Supply chain risk mapping

Every time you pick up a piece of print you are touching dozens of ingredients, many of which have travelled thousands of miles and exchanged many hands before touching yours. We help you identify the geographic source of all raw and processed materials in your supply chain.

With increasing geo-political tension, organisations are beginning to assess what is happening in the deep and hidden parts of their supply chain. Chains of custody exist for some aspects, but it is a far from common theme and sometimes the supply chain just becomes invisible. We know how paper and cartonboard materials are made – not just the trees, but the industrial mined minerals. We know the supply chain behind plastic substrates and packaging, whether oil-based, bio-based, and whether virgin or recycled. We know about the blend of minerals in inks, as well as the source of often-disposed consumables such as aluminium printing plates. The average print supply chain draws on raw materials from across the globe, including locations that some observers consider undesirable or unstable. From China and other south-east Asian locations, from Brazil and South America, and from African mines.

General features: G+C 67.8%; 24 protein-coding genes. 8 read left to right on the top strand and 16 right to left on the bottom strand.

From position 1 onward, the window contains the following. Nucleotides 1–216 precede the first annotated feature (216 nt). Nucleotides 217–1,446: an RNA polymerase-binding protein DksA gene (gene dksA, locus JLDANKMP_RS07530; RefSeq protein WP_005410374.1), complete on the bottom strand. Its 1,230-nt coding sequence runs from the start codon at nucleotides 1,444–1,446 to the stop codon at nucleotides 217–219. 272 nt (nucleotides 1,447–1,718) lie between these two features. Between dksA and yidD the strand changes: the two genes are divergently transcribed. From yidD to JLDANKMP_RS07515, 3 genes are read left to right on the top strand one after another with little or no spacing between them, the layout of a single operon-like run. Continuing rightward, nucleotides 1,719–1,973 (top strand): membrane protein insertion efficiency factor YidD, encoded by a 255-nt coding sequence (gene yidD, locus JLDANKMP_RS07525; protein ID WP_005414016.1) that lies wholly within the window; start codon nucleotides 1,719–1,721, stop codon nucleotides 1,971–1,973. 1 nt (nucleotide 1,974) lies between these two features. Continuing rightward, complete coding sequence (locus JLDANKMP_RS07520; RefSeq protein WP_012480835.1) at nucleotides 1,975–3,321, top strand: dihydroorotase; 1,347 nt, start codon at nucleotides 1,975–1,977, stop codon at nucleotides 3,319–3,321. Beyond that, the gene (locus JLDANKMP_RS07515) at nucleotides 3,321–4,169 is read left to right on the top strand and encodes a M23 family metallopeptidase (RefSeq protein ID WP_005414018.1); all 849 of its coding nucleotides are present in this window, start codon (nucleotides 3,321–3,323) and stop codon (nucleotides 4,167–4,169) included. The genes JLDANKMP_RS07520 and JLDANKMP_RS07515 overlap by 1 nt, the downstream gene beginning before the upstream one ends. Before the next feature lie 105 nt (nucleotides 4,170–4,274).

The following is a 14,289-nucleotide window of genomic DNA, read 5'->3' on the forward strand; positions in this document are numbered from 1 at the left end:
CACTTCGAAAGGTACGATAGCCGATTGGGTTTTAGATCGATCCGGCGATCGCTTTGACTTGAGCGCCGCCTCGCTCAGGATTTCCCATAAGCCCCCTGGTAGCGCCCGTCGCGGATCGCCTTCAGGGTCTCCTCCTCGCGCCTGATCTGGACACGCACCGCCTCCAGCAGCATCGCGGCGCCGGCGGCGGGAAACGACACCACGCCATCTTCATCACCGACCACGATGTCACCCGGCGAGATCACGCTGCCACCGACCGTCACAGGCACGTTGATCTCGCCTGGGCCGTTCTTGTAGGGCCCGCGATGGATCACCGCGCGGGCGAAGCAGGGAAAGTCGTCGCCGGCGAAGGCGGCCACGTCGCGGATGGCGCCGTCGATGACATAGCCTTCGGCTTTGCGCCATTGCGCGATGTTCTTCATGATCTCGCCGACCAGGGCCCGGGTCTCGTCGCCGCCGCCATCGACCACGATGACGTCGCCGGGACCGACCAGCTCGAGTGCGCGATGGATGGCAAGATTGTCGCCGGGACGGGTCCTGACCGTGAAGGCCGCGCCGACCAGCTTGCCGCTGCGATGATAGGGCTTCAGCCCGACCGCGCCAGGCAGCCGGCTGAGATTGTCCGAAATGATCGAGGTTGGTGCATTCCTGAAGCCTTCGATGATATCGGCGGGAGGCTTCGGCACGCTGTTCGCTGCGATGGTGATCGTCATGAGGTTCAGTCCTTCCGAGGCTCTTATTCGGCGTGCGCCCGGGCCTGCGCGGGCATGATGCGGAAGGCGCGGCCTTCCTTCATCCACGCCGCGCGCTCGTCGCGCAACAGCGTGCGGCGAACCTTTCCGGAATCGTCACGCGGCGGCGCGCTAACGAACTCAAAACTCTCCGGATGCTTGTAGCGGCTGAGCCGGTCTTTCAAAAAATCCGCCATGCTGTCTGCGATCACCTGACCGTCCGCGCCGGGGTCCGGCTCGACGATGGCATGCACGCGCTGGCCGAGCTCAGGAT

Case study: Moving to an in-house solution

Our customer is one of the leading integrated financial services providers worldwide. Challenge: This client engaged the Harler team to review their incumbent print management relationship to identify alternative operating models for the future.  The supplier's service delivery had not progressed in recent years and improved innovation or improvement was not forthcoming. Solution: Over a [...]